Whomever offers the recommended prayers during this month, Allah will save him from Hell, and whomever observes his obligations during this month, his reward will be seventy times the reward during other months. Whomever repeatedly invokes Allah’s blessings o­n me, Allah will keep his scale of good deeds heavy, while the scales of others will be tending to lightness. Whomever recites during this month an ayat (verse) of the Holy Qur’an, will get the reward of reciting the whole Qur’an in other months.

O people!, the gates of Paradise remain open during this month. Pray to your Lord that they may not be closed for you. While the gates of Hell are closed, pray to your Lord that they never open for you. Satan has been chained, invoke your Lord not to let him dominate you.”



Ramadan 2018/1439: Ramadan Kareem

Alhamdulillah, we are so blessed to find ourselves at the start of another Ramadan filled with blessings, forgiveness and mercy. A chance to get rid of bad habits, start good habits and have our duas’ (supplications) answered.

Even more, Allah (SWT) has blessed us with this opportunity to get closer to Him and to work on our relationship with Him. I pray we make the most of this opportunity to please Allah (SWT), find tranquillity and purify our hearts as well as our bodies insh’Allah.

May Allah (SWT) bless this Ummah during this month with an increase in iman, with forgiveness, mercy and with the acceptance of our dua’s. May He increase the rizq (sustenance) of the believers and make it easy for them and take away all of their hardships.

Please remember our brothers and sisters who are suffering in Burma, Palestine, Syria and across the world. Please don’t forget to make dua for those who are being persecuted for their faith, who are questioning their beliefs and who are alone because of their faith. Insh’Allah I hope some of us remember us reach out to reverts and those whose first Ramadan this is and to connect with those who are alone and isolated.

Please remember me and my family in your dua’s insh’Allah and please forgive me if I have ever said or written anything that hurt or upset you.

"Oh you who believe! Fasting is prescribed to you as it was prescribed to those before you, that you many learn piety and righteousness" ~ Qur'an 2:183

Narrated Abu Huraira: Allah’s Apostle (peace be upon him) said, “When the month of Ramadan starts, the gates of the heaven are opened and the gates of Hell are closed and the devils are chained.” ~ Bukhari - 31:123

The Prophet (peace be upon him) declared, 'Three men whose dua is never rejected (by Allah) are: the fasting person until he breaks his fast (in another narration, when he breaks fast), the just ruler and the one who is oppressed.' ~Ahmad, at-Tirmidhi – Hasan.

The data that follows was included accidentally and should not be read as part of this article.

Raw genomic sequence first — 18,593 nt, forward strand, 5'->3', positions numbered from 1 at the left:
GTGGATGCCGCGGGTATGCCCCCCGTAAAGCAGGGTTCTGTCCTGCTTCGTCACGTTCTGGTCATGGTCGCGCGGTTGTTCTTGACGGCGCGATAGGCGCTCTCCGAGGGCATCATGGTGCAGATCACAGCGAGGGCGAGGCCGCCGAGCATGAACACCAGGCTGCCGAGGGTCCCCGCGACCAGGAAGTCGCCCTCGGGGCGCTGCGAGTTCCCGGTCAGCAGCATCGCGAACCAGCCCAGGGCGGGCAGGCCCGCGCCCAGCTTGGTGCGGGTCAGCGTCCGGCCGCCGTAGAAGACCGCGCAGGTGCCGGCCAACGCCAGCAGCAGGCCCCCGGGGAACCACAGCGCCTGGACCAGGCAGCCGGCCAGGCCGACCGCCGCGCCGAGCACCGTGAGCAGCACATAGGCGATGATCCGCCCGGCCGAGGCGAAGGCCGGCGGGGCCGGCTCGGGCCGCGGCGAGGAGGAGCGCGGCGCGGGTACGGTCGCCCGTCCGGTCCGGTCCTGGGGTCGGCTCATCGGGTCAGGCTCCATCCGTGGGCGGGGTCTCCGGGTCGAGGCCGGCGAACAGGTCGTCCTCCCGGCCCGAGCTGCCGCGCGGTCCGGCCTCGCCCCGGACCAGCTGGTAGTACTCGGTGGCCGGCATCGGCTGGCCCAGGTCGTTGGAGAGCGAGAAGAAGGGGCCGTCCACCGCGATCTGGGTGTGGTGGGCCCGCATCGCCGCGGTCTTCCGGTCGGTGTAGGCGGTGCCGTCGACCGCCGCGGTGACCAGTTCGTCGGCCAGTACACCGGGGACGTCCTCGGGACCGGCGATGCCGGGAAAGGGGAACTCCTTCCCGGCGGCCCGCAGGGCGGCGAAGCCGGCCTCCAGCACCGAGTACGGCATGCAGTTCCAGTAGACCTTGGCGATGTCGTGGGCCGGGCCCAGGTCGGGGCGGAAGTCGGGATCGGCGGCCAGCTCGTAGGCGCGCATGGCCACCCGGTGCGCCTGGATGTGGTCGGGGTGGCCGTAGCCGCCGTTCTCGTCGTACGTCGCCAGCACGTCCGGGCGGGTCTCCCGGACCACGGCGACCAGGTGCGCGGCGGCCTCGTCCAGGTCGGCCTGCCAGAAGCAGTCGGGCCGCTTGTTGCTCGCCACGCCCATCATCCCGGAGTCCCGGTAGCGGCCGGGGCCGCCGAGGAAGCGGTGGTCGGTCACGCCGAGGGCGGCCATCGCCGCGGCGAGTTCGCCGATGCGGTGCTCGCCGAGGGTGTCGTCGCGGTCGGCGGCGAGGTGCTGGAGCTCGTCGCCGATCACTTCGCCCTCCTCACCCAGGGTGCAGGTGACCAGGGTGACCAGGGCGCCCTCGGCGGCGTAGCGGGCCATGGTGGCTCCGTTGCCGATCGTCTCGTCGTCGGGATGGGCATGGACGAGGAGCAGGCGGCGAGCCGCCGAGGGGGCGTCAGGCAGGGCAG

Tuesday, 15 May 2018

The Dreaded Call

With my husband away, I have had a simple routine in place with everything finely (ish) tuned (or precariously balanced) to run smoothly. I have been praying everything stays that way and nothing goes wrong that throws my routine.  That means every time I get a call from one of the children’s schools my anxiety levels go through the roof.  Usually its to do with topping up dinner money or a reminder of some sort.  But yesterday I got a call at work to come and pick up Little Man as he had hurt his foot playing football.

I panicked a little and tried to work out if I should take the bus to his school, take my heavy laptop with me and log on from home or get someone to pick him up for me.  In the end, thankfully my dad picked him up and took him home.

I left work early hoping it was just a twisted ankle and called 111 to check what I should do.  They advised we should go to emergency.  At this point, I didn’t really want to go because it didn’t look too serious and I knew a trip to A&E would be hours long.  I thought it was better not to take a chance and ended up taking him, dad-in-law in tow as he wanted to help out.

As predicted we ended up spending about five hours sitting around waiting to be seen and finally got an x-ray, only to find that it wasn’t a sprain but a fracture.  Poor kid ended up needing a cast and crutches and will be off school for now.

My dad was awesome and picked us from the hospital and has offered to pick and drop him to and from school when he is ready to go back.  He is bored at home already, after one day.  I am due to take him to fracture clinic for kids in a week, on the same day as my dad-in-law’s hearing test helpfully, I might as make the most of my leave from work.



Picture of the Day 12.05.18: Ramadan Crafts Preparation

I was more than a little distracted at the moment so didn’t even think of Ramadan crafts until Little Lady suggested we do something.  She had been inspired by some of the images on Pinterest and was up for the idea of creating something.  So this year I supplied materials and some technical suggestions and she took the lead on colour schemes and what we should make.

We had a lot of fun, it was nice having someone to do the detailed stuff (she is a lot better at it than me) and a lot less work for me.  Can’t wait for her to put all of the parts together and see how it’s going to look insh’Allah.